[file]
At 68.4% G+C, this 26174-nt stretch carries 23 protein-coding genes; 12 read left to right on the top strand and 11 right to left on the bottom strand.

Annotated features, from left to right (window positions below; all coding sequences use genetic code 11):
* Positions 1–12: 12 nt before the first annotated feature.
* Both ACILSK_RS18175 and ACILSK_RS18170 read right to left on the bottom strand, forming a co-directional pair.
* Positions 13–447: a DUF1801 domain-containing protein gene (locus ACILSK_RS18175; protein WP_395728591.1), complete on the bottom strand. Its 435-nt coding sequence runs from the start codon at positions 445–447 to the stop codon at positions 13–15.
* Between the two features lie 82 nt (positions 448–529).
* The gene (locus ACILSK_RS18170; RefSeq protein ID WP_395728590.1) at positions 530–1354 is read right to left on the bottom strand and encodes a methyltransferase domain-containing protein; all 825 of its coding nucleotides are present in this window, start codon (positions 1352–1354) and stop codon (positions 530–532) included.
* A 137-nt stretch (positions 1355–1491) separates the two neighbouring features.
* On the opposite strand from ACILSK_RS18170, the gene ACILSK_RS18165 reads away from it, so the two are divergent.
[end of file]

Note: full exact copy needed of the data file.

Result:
At 68.4% G+C, this 26174-nt stretch carries 23 protein-coding genes; 12 read left to right on the top strand and 11 right to left on the bottom strand.

Annotated features, from left to right (window positions below; all coding sequences use genetic code 11):
* Positions 1–12: 12 nt before the first annotated feature.
* Both ACILSK_RS18175 and ACILSK_RS18170 read right to left on the bottom strand, forming a co-directional pair.
* Positions 13–447: a DUF1801 domain-containing protein gene (locus ACILSK_RS18175; protein WP_395728591.1), complete on the bottom strand. Its 435-nt coding sequence runs from the start codon at positions 445–447 to the stop codon at positions 13–15.
* Between the two features lie 82 nt (positions 448–529).
* The gene (locus ACILSK_RS18170; RefSeq protein ID WP_395728590.1) at positions 530–1354 is read right to left on the bottom strand and encodes a methyltransferase domain-containing protein; all 825 of its coding nucleotides are present in this window, start codon (positions 1352–1354) and stop codon (positions 530–532) included.
* A 137-nt stretch (positions 1355–1491) separates the two neighbouring features.
* On the opposite strand from ACILSK_RS18170, the gene ACILSK_RS18165 reads away from it, so the two are divergent.